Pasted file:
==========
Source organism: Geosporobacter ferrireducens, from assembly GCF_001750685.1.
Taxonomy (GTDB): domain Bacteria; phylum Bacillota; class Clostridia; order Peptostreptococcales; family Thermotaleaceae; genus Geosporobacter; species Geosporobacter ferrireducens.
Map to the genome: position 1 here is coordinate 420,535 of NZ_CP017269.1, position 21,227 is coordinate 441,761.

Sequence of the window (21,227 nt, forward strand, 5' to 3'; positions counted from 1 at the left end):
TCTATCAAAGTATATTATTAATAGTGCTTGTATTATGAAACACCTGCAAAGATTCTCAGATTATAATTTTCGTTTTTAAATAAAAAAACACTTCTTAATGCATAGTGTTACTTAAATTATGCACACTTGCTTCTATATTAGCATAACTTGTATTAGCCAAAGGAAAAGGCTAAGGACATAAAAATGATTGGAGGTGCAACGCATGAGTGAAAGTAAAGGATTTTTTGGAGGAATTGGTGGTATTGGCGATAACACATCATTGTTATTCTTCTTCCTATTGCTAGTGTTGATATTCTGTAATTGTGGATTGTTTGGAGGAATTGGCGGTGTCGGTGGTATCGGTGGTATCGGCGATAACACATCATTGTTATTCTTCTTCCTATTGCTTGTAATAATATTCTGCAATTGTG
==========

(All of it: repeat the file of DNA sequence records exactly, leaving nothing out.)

Source organism: Geosporobacter ferrireducens, from assembly GCF_001750685.1.
Taxonomy (GTDB): domain Bacteria; phylum Bacillota; class Clostridia; order Peptostreptococcales; family Thermotaleaceae; genus Geosporobacter; species Geosporobacter ferrireducens.
Map to the genome: position 1 here is coordinate 420,535 of NZ_CP017269.1, position 21,227 is coordinate 441,761.

Sequence of the window (21,227 nt, forward strand, 5' to 3'; positions counted from 1 at the left end):
TCTATCAAAGTATATTATTAATAGTGCTTGTATTATGAAACACCTGCAAAGATTCTCAGATTATAATTTTCGTTTTTAAATAAAAAAACACTTCTTAATGCATAGTGTTACTTAAATTATGCACACTTGCTTCTATATTAGCATAACTTGTATTAGCCAAAGGAAAAGGCTAAGGACATAAAAATGATTGGAGGTGCAACGCATGAGTGAAAGTAAAGGATTTTTTGGAGGAATTGGTGGTATTGGCGATAACACATCATTGTTATTCTTCTTCCTATTGCTAGTGTTGATATTCTGTAATTGTGGATTGTTTGGAGGAATTGGCGGTGTCGGTGGTATCGGTGGTATCGGCGATAACACATCATTGTTATTCTTCTTCCTATTGCTTGTAATAATATTCTGCAATTGTG